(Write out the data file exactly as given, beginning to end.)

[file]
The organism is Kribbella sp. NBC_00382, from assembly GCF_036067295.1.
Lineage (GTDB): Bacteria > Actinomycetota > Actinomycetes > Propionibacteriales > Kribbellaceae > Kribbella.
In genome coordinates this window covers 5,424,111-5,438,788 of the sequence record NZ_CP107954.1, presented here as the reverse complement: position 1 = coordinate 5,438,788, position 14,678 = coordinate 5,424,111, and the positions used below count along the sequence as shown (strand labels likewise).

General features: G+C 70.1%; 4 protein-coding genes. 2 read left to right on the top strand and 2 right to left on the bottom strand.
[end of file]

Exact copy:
The organism is Kribbella sp. NBC_00382, from assembly GCF_036067295.1.
Lineage (GTDB): Bacteria > Actinomycetota > Actinomycetes > Propionibacteriales > Kribbellaceae > Kribbella.
In genome coordinates this window covers 5,424,111-5,438,788 of the sequence record NZ_CP107954.1, presented here as the reverse complement: position 1 = coordinate 5,438,788, position 14,678 = coordinate 5,424,111, and the positions used below count along the sequence as shown (strand labels likewise).

General features: G+C 70.1%; 4 protein-coding genes. 2 read left to right on the top strand and 2 right to left on the bottom strand.